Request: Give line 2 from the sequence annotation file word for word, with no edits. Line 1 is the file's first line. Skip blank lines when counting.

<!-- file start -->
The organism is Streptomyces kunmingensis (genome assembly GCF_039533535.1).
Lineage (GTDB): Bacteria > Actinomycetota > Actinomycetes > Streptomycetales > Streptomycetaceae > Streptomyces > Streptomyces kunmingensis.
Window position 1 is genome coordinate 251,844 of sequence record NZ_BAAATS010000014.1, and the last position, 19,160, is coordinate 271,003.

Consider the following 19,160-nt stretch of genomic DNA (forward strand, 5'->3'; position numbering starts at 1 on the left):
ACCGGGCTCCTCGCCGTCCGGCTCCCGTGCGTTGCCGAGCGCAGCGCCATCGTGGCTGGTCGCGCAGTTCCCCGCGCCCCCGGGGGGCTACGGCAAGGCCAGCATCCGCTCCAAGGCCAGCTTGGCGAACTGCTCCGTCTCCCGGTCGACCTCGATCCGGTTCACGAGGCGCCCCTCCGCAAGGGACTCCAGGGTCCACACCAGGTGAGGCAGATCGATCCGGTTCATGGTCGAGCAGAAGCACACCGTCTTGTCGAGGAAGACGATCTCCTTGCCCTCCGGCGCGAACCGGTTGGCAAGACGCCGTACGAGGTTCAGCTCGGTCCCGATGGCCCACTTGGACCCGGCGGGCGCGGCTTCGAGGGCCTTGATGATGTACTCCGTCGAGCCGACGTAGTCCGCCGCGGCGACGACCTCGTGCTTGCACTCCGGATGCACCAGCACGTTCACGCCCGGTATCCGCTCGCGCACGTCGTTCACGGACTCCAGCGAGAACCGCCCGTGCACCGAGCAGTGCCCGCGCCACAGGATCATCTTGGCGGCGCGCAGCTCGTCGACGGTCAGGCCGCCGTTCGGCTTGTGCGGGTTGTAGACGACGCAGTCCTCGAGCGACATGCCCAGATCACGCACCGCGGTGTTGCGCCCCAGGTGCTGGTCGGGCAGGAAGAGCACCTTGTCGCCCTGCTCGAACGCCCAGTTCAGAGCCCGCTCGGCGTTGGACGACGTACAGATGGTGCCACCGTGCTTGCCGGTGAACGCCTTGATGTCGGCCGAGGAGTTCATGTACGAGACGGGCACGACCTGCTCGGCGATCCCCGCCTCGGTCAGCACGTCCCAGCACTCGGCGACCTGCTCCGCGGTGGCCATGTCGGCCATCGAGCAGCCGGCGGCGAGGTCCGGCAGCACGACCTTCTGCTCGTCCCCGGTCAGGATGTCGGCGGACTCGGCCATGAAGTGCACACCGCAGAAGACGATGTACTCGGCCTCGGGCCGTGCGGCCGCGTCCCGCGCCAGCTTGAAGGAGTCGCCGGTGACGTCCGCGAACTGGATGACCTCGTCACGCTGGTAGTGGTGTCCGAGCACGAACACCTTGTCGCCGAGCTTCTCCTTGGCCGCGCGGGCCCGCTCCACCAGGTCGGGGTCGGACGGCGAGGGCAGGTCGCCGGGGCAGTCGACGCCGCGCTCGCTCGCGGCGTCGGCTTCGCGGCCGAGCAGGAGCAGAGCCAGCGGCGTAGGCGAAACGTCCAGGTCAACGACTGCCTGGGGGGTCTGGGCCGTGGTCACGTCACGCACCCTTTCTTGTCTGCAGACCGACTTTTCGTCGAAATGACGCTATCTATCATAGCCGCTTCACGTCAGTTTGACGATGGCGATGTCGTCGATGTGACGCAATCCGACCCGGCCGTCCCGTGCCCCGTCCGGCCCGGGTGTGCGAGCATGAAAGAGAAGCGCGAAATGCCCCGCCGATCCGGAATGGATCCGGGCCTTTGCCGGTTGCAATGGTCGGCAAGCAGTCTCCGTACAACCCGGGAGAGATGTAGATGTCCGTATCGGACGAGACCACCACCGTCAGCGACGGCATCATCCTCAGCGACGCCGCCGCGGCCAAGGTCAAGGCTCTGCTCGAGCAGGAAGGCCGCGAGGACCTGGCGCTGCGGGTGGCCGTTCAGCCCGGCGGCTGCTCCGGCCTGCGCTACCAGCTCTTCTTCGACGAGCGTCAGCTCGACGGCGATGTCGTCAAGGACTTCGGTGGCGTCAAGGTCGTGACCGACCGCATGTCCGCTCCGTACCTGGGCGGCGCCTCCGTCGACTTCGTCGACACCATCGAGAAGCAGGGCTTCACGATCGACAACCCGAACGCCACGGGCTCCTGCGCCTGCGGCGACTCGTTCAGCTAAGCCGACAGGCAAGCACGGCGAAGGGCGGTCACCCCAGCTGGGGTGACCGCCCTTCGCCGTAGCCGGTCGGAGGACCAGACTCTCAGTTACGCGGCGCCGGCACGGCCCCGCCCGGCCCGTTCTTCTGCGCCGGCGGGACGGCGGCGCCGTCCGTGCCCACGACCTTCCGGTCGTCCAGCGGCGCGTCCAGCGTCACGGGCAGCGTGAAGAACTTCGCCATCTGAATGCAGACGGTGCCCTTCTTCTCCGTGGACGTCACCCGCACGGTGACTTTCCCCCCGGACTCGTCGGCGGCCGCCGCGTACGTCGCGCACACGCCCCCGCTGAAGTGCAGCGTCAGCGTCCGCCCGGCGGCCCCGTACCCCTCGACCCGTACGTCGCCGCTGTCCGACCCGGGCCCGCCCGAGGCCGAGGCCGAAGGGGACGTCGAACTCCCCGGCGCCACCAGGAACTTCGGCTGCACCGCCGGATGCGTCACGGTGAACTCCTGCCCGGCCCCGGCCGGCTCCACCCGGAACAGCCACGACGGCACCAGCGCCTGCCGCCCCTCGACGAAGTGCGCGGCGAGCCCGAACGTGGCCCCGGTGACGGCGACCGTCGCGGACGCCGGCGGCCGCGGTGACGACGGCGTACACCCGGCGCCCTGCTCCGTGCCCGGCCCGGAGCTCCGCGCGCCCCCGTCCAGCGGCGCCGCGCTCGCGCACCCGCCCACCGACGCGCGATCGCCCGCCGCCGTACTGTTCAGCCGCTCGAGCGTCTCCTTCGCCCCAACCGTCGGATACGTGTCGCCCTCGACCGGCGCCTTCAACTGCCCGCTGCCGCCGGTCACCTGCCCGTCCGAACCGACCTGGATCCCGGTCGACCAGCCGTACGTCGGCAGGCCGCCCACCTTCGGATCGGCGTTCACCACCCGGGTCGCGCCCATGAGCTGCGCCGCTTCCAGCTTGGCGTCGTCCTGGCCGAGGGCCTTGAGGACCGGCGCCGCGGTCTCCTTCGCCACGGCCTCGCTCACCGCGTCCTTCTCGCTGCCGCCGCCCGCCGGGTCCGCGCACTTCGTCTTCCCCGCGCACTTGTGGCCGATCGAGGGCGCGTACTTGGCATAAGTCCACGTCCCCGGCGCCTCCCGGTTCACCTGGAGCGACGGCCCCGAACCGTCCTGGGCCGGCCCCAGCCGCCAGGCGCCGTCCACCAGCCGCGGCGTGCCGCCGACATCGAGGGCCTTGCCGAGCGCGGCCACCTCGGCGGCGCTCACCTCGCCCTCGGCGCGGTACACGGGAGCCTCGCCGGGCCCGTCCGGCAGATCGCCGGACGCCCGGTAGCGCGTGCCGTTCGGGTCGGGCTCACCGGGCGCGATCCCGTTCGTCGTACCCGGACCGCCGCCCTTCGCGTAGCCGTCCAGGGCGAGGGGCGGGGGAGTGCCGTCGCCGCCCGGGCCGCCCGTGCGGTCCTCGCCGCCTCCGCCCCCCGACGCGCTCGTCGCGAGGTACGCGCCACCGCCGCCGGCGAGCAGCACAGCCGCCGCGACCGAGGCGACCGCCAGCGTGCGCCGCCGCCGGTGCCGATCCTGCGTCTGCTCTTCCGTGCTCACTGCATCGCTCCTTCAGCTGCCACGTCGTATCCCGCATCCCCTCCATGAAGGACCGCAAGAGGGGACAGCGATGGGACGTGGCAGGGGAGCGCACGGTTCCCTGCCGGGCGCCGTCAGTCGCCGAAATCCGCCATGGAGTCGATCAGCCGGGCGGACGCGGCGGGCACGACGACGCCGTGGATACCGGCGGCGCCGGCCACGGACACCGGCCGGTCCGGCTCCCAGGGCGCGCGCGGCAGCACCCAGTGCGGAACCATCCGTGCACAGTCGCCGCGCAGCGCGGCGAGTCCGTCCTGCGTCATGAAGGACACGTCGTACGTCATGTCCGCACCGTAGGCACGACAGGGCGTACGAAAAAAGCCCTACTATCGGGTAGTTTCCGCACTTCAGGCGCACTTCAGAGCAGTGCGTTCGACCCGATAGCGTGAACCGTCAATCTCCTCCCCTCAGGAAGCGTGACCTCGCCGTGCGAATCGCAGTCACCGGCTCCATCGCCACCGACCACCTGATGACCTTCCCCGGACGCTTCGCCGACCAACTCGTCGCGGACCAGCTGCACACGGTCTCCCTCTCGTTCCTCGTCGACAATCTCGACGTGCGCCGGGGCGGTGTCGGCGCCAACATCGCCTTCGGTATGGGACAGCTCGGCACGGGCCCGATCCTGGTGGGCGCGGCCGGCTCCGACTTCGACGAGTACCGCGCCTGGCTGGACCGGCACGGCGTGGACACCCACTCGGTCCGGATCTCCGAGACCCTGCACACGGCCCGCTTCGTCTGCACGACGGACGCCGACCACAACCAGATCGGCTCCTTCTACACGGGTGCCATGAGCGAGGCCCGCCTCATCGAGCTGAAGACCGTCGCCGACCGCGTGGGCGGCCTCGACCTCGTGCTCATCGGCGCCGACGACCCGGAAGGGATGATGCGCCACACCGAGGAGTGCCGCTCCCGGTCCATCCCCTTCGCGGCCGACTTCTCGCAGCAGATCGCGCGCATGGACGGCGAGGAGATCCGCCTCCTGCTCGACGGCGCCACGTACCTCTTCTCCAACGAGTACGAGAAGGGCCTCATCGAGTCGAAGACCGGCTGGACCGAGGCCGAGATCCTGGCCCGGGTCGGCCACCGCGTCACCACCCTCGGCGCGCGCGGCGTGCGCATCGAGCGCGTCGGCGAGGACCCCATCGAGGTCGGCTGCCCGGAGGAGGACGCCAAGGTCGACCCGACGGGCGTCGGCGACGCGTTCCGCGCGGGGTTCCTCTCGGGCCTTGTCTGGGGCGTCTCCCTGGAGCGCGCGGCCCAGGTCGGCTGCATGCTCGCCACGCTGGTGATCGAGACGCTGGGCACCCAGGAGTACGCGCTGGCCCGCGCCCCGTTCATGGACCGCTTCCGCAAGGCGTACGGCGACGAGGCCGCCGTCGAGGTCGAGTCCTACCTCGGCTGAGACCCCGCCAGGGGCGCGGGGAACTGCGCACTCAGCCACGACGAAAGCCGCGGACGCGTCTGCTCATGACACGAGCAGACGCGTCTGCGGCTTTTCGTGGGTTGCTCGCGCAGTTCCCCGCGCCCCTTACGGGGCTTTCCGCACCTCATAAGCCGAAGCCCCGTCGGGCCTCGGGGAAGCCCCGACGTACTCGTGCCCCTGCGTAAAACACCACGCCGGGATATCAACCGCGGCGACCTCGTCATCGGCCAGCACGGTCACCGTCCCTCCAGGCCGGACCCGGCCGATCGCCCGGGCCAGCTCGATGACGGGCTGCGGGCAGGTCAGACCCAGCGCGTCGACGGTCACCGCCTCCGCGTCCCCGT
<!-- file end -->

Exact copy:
Lineage (GTDB): Bacteria > Actinomycetota > Actinomycetes > Streptomycetales > Streptomycetaceae > Streptomyces > Streptomyces kunmingensis.